If chloroplasts were taken out of plants and had their genomic DNA sequenced, the sequences would be highly similar to the genomes of free-living cyanobacteria that also turn light into energy. A similar concept also applies to mitochondria, Price said.
The sequencing of genomic DNA suggests today’s chloroplasts and free-living cyanobacteria share a common ancestor which shows how a cell could have engulfed a cyanobacterium in the past. A more recent and specific case of this can be illustrated by the freshwater amoeboid — Paulinella chromatophora, he said.
Between 80 to 100 million years ago, the amoeboid engulfed a cyanobacterium. Researchers are aware of this because close relatives of the species also consume cyanobacteria, he said.
“When we sequence their DNA we can still find fragments of the cyanobacterial prey in their food vacuole,” he said. “But in this case, P. chromatophora did not digest its food. It instead converted it to a plastid just like the event that took place 1.5 billion years ago.”
The ancestral relationship between chloroplasts and cyanobacteria creates the idea that the endosymbiotic theory was responsible for chloroplasts, and explains why they are encapsulated in cells as opposed to free-living in nature like today’s cyanobacteria, he said.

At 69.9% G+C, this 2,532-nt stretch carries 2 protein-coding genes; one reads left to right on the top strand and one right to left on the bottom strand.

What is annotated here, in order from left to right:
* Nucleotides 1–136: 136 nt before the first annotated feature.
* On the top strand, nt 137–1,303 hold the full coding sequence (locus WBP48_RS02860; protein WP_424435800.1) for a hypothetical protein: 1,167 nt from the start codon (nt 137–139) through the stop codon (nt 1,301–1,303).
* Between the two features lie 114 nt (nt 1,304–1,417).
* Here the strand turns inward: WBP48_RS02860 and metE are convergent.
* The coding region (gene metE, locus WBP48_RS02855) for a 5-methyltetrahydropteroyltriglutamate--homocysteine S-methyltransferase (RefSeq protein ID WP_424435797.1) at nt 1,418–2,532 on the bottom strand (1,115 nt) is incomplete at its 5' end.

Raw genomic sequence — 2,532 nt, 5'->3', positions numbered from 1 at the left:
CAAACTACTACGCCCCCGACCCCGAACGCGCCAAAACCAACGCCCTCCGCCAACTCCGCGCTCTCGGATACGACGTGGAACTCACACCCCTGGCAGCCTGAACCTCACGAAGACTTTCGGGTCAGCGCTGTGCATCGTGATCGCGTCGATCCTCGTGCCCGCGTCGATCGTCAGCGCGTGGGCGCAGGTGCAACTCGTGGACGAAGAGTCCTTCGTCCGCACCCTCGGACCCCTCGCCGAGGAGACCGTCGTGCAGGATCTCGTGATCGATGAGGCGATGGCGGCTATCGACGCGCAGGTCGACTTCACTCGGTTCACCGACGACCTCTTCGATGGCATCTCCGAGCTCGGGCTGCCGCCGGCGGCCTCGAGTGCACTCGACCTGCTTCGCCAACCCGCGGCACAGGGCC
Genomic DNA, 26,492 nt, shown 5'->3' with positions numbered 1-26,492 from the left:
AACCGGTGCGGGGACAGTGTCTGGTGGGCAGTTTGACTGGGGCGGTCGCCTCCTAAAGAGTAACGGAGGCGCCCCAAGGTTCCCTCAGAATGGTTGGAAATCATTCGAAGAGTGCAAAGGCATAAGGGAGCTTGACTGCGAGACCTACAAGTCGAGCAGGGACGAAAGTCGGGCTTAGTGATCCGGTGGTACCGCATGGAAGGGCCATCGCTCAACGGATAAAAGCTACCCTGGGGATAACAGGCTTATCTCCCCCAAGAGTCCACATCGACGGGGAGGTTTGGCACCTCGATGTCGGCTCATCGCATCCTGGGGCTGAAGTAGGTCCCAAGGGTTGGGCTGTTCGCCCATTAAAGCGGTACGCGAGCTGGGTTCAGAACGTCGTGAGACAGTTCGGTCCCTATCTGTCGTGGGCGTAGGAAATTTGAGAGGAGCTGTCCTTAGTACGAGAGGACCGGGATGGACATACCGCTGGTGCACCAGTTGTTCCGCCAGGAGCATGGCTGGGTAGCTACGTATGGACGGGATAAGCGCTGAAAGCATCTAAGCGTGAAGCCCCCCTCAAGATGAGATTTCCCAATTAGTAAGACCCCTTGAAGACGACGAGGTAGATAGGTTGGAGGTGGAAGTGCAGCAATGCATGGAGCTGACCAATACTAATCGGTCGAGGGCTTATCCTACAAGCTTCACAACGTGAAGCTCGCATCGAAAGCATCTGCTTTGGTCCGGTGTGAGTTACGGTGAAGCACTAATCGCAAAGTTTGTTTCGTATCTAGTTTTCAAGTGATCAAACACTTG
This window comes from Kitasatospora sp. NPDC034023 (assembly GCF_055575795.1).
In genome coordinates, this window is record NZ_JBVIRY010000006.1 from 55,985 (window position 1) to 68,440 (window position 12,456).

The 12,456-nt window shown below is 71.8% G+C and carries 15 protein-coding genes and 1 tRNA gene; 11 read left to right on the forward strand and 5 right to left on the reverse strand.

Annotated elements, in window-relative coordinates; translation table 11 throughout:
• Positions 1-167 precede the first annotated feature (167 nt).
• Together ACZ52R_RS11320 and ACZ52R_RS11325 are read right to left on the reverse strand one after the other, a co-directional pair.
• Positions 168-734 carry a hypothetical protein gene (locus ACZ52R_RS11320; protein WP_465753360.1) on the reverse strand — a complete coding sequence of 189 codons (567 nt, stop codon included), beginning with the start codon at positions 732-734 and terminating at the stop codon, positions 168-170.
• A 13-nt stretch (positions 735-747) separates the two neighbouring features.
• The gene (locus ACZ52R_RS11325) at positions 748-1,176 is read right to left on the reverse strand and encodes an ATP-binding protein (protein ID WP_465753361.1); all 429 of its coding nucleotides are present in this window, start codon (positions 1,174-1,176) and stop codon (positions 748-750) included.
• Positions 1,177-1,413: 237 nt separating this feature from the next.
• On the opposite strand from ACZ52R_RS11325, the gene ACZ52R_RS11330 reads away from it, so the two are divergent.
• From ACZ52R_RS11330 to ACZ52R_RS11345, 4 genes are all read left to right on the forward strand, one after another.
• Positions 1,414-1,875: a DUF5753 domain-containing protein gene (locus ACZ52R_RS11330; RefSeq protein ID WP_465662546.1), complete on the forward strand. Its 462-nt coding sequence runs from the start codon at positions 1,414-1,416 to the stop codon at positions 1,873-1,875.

The symbiotic relationship between the host cell and the endosymbiont exists in humans as well with the help of successive stages within endosymbiosis. These successive stages are known as primary and secondary endosymbiosis, Price said.
Primary endosymbiosis, which occurred 1.5 years ago, is when one cell engulfs another cell. Secondary endosymbiosis occurs when a host cell that went through primary endosymbiosis becomes engulfed, he said.
“One event (of secondary endosymbiosis) created an immense group of photosynthetic ocean protists known as diatoms that produce large quantities of atmospheric oxygen,” Price said. “These events were paramount to the entire trajectory of Earth’s evolution and helped give rise to organisms such as mammals.”